DHS extends the employment authorization of Syrian students in F-1 status that are experiencing severe economic hardship as a result of the continued unrest in Syria. DHS initially provided employment authorization for these students from April 3, 2012 to October 3, 2013 and then from October 3, 2013 to March 31, 2015. This extension of employment authorization will cover from March 31, 2015 to September 30, 2016. These students will continue to be considered to be in a "full course of study" for the term of the employment authorization as long as they continue to comply with the minimum course load requirement. The additional requirements are that the F-1 students have been lawfully present on April 3, 2012, be enrolled in an academic institution that is certified by the Student and Exchange Visitor Program for enrolling F-1 students, be maintaining F-1 status and have severe economic hardship because of the civil unrest in Syria.


The US Customs and Border Protection (CBP) has announced that as of January 12, 2015, Panama will join the select countries that are eligible to participate in the Global Entry Program. Global Entry facilitates entry into the United States after international travel for certain pre-screened travelers at automated kiosks at certain airports. Instead of being inspected by a CBP admissions officer at the port of entry, a Global Entry traveler proceeds to an automated kiosk where they scan their machine-readable passport or U.S. permanent resident card data, provide their fingerprint and can make their customs declaration. Currently, German and Mexican citizens are eligible for Global Entry. Additionally, citizens of the Netherlands are eligible for Global Entry if they are enrolled in Privium. Korean citizens are eligible if they are Smart Entry Service Members. Canadian citizens are not eligible for Global Entry, but they can enroll in a different trusted traveler program, NEXUS, which issues a card to approved travelers which can be used as an alternative to their U.S. or Canadian passport.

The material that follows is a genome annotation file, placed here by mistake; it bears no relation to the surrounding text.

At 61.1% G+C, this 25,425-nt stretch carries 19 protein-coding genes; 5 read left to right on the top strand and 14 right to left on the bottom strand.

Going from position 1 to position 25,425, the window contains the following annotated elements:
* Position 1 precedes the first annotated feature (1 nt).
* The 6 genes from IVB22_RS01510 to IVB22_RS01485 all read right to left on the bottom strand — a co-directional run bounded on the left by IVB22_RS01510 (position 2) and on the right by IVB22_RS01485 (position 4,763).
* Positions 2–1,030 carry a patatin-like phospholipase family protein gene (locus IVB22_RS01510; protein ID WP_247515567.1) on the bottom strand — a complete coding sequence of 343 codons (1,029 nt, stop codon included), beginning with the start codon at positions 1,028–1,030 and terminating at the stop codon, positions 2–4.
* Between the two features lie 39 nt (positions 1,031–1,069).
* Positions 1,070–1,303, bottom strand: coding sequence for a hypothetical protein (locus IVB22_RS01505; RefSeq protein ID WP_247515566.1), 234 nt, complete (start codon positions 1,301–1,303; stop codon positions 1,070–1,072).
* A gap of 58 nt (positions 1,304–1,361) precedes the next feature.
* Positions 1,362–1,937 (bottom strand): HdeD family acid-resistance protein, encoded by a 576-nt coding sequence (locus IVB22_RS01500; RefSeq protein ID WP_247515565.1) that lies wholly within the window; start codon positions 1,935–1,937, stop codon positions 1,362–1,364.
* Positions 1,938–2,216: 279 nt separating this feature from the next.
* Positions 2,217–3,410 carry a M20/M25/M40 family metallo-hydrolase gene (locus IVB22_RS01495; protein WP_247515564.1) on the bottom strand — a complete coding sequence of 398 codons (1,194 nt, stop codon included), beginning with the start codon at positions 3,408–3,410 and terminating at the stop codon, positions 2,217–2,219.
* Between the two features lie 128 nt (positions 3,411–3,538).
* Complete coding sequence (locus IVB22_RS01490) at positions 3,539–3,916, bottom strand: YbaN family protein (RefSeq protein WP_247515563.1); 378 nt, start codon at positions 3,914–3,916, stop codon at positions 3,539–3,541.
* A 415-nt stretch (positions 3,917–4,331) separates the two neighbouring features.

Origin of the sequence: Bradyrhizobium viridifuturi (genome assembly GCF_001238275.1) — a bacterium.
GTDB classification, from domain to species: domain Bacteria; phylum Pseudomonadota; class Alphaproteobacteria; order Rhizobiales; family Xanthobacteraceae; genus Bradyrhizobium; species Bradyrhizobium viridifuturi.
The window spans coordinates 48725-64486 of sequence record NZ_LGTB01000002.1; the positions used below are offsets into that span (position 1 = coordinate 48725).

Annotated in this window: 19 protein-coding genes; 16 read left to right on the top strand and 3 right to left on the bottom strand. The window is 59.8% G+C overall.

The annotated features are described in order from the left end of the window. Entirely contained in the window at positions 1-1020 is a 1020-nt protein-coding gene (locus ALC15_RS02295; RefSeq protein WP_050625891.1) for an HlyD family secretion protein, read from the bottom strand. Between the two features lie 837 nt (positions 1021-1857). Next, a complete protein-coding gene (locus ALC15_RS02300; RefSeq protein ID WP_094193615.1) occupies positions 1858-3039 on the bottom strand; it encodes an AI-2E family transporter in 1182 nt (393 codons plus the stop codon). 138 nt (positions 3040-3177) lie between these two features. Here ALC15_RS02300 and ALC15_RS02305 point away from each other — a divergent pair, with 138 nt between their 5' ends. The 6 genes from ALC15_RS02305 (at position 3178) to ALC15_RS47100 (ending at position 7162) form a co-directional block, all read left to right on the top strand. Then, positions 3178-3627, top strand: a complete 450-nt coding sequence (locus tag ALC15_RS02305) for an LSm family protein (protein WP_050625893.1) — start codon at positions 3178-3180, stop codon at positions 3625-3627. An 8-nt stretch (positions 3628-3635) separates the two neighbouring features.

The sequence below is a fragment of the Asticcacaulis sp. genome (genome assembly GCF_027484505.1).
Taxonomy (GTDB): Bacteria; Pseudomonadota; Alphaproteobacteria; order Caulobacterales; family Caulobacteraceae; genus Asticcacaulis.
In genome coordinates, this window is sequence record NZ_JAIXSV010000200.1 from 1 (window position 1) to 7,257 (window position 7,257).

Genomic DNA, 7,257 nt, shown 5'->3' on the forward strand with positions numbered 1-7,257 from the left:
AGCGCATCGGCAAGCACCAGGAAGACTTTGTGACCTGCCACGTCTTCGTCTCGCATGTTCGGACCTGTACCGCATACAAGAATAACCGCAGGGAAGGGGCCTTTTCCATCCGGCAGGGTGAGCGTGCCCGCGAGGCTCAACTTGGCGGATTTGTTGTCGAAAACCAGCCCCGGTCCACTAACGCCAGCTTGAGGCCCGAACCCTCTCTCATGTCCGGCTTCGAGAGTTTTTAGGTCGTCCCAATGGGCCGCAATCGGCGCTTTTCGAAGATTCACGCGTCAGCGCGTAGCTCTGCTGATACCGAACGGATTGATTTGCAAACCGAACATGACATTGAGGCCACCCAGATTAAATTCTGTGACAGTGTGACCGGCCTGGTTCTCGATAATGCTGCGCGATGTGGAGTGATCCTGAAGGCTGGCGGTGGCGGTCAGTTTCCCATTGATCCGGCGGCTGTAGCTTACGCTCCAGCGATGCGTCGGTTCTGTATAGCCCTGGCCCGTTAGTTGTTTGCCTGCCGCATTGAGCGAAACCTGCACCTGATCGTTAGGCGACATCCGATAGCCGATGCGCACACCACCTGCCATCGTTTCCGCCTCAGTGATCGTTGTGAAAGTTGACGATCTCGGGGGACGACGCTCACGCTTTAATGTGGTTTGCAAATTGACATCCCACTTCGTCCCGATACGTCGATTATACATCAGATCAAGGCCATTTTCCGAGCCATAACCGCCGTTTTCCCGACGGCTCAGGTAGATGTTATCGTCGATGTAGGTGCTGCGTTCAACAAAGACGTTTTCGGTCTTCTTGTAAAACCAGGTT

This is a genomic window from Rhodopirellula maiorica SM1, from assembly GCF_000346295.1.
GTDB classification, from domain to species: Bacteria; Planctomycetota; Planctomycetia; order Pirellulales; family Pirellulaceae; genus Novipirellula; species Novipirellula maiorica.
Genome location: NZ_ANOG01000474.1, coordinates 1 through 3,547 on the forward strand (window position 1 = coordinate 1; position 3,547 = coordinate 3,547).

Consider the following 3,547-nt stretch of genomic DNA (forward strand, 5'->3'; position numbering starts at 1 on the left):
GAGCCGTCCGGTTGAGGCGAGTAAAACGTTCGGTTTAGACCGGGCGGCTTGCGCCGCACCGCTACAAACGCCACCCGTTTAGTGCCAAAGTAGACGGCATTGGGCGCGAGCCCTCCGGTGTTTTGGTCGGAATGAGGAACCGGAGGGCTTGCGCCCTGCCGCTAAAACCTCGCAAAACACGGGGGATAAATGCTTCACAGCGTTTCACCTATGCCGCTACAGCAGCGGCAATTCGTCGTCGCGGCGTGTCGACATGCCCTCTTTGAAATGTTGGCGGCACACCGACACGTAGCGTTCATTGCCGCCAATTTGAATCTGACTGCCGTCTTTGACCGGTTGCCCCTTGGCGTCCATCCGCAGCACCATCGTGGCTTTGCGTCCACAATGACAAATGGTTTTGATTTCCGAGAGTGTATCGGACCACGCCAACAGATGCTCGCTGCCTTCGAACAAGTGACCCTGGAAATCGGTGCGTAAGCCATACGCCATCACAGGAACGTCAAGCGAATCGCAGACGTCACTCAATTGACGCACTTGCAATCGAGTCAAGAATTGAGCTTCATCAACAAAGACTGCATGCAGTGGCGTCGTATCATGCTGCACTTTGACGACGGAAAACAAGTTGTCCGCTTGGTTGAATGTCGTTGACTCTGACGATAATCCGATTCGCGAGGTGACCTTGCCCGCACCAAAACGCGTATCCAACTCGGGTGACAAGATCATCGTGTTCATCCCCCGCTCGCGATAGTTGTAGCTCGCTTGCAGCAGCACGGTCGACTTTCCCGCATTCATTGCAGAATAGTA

Global Entry requires completion of an on-line application, payment of a $100 fee, interview and background check. To review Global Entry eligibility and application procedures, please go to:


This week, CBP has expanded the Global Entry Program to seven additional airports one of which is Chicago's Midway International Airport (MDW). Currently, approximately 45 international airports have Global Entry capability and this includes Chicago's O'Hare International Airport (ORD). Global Entry facilitates entry into the United States after international travel for certain pre-screened travelers at automated kiosks at certain airports. Instead of being inspected by a CBP admissions officer at the port of entry, a Global Entry traveler proceeds to an automated kiosk where they scan their machine-readable passport or U.S. permanent resident card data, provide their fingerprint and can make their customs declaration. The additional six airports to receive the Global Entry automated kiosks include: Ted Stevens Anchorage International Airport, Anchorage, Alaska (ANC); Cincinnati/Northern Kentucky International Airport, Hebron, Kentucky (CVG); Cleveland Hopkins International Airport, Cleveland, Ohio (CLE); Pittsburgh International Airport, Pittsburgh, Pennsylvania (PIT); Austin-Bergstrom International Airport, Austin, Texas (AUS) and General Mitchell International Airport, Milwaukee, Wisconsin (MKE).



Masuda Funai will hold its next annual Complimentary Immigration Seminar on Thursday, February 25, 2016 from 8:15 to 11:30 a.m. at the Doubletree Hotel Arlington Heights in Arlington Heights, Illinois. Some of the topics that will be covered during this Immigration Seminar will include:

·         Hot Topics – What Is On The Immigration Horizon That Will Affect Your Business

·         Managing the Fiscal Year 2017 H-1B Quota which opens on April 1, 2016

·         Green Card Update – Avoiding the Pitfalls in the PERM Process and the I-140 Process

·         Treaty Options – TN, E-1, E-2 and E-3

·         I-9 and E-Verify – Changes in the form and process

·         Intracompany Tranferees – L-1A, L-B and EB-1

Registration for the Complimentary Immigration Seminar is currently open in the News and Events section of the Masuda Funai website at